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The Book of Books Book Club weekly blog

Jeremiah and Lamentations

This is a difficult and somewhat long reading for this week, and yet it is fitting that it lands for us as we look toward Holy Week. To read Jeremiah, and the Lamentations that have been traditionally ascribed to Jeremiah, is to work through some of the most vivid and painful poetry and prose of the entire Bible. Jeremiah is writing just before and then during the Babylonian exile of 587 BC. Though the writings under his name were likely compiled later both from his own work and those of his followers, there is a personal note throughout that is quite riveting. Jeremiah opens with his call narrative, the story of his being chosen a prophet, about which he wants to make two points: he tried to turn down the job ("Ah, Lord God! Truly I do not know how to speak, for I am only a boy."), and he believes himself to have been chosen even before his birth. The relationship continues to be one of great personal cost to Jeremiah, as narratives of incidents of both violence and imprisonment are scattered through the book, along with poetry lamenting the pain he causes and is caused by his role as a prophet. See chapter 20 for a powerful example. See also chapter 29, his advice to the exiles to "build houses," "plant gardens," and "seek the welfare of the city where I have sent you into exile" - i.e. plan to live in Babylon for some time - as an example of the painful prophecies he must offer his people.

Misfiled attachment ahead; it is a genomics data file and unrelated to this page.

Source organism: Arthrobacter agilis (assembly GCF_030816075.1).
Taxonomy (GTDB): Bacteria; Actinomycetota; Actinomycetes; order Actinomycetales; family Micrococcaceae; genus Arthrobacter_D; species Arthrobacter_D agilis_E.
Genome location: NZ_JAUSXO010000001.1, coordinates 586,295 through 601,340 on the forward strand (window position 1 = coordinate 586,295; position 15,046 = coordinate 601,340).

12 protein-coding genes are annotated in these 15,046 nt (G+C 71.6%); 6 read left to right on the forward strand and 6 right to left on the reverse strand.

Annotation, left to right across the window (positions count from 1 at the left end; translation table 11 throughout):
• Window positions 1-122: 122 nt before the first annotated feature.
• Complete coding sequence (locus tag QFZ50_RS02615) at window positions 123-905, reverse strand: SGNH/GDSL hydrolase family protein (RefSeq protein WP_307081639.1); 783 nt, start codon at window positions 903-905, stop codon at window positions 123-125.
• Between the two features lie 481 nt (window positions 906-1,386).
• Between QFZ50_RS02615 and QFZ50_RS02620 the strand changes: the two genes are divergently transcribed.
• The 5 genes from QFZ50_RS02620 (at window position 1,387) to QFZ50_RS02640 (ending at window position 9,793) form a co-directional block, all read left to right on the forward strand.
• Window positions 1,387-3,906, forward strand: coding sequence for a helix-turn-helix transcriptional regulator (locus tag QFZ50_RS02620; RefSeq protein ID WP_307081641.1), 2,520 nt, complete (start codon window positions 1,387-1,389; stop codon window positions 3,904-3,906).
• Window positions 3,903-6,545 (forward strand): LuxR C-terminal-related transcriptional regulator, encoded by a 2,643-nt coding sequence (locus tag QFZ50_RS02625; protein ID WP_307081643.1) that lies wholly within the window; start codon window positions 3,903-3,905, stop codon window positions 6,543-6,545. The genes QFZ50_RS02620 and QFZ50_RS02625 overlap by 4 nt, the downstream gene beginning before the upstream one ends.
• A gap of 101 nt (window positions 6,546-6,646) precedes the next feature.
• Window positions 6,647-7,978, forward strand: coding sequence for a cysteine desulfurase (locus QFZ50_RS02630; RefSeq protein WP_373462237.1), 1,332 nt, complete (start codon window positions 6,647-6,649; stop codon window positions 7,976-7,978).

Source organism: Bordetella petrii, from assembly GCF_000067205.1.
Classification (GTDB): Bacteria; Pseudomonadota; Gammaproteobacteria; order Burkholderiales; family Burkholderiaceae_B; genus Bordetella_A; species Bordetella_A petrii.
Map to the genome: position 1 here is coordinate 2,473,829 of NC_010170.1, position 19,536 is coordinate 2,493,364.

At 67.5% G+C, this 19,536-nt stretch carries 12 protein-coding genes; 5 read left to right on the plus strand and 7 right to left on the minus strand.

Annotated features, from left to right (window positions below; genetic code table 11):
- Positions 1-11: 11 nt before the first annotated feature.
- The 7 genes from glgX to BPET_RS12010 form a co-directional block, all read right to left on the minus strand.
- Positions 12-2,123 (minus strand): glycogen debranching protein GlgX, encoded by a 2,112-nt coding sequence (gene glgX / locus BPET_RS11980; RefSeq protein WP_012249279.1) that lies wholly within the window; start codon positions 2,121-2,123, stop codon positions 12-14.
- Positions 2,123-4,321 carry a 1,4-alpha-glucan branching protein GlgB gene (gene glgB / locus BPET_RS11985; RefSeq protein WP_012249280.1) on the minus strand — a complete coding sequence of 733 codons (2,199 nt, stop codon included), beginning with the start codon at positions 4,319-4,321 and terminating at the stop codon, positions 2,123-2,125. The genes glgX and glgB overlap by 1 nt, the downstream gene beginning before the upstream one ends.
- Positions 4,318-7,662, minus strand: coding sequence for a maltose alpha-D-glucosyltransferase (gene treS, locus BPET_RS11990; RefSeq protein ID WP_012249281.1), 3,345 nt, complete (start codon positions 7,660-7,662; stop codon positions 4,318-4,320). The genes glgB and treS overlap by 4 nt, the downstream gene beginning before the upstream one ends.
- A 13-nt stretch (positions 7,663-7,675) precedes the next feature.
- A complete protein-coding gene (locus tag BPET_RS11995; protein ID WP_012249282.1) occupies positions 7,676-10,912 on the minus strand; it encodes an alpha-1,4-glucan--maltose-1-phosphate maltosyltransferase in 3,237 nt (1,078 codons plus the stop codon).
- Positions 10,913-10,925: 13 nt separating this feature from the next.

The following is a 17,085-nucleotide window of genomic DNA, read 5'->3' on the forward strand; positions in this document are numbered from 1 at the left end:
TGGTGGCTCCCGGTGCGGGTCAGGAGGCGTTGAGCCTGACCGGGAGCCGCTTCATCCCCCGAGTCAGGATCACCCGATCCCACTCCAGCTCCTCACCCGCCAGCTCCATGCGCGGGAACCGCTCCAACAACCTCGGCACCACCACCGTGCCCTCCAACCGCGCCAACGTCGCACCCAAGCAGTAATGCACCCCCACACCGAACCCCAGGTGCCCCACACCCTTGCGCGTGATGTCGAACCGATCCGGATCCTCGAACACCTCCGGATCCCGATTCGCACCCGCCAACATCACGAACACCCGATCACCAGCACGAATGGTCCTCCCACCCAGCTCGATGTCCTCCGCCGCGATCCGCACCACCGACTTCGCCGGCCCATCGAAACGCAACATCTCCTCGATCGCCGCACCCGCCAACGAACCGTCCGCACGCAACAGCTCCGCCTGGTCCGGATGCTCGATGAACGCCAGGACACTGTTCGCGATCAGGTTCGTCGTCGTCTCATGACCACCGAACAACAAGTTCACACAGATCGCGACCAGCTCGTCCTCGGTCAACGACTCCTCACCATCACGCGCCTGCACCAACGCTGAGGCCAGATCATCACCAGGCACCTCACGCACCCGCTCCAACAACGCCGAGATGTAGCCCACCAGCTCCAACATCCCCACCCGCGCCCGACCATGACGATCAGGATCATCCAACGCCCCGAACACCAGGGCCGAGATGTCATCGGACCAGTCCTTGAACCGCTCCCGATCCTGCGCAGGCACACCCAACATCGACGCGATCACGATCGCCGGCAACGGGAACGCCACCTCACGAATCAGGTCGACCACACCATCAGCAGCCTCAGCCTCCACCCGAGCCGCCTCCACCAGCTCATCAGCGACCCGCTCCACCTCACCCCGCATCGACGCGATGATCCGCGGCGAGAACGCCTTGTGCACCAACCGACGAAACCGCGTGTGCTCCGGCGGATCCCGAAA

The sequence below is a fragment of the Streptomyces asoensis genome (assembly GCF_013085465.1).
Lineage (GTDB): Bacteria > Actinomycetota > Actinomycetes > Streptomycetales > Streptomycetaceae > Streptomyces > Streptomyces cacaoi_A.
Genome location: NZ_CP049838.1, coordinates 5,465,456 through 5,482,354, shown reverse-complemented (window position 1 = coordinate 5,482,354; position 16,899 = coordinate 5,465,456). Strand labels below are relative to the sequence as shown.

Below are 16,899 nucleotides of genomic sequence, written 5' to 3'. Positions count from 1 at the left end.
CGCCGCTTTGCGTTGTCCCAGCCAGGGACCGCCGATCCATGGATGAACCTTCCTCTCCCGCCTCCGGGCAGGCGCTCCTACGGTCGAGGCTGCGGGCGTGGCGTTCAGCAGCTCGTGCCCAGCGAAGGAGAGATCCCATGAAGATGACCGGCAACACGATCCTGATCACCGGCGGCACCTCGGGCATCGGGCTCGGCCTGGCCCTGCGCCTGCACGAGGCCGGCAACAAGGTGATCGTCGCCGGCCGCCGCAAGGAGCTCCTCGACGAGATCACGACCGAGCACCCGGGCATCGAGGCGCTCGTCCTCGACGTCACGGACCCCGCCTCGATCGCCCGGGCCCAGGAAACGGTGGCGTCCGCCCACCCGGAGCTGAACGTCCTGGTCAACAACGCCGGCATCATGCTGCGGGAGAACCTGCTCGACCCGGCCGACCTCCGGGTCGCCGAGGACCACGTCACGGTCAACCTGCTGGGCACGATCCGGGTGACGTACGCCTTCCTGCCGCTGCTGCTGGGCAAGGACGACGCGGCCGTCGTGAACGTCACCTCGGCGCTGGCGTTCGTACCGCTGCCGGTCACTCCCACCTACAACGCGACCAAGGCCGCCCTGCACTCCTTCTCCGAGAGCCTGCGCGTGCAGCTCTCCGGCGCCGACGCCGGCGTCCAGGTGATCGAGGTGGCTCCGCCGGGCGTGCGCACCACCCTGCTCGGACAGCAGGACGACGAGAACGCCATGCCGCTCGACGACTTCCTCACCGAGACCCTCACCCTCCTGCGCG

Lamentation is Jeremiah's primary mode, hence the tradition of assigning the book of that name to his authorship as well. Most likely it is instead a compilation of materials from a variety of sources. Both books, however, should be sampled liberally for their wrenching invocations of suffering, self-castigation, and hopelessness coupled with some of the most beautiful moments of faith and hope. These are not books to read through in one sitting; rather, dip and skim in and out, keeping an ear out for the multiple voices and perspectives. They strike me in totality as an Impressionist painting, with swaths of light and dark colors commingling to create a luminous whole.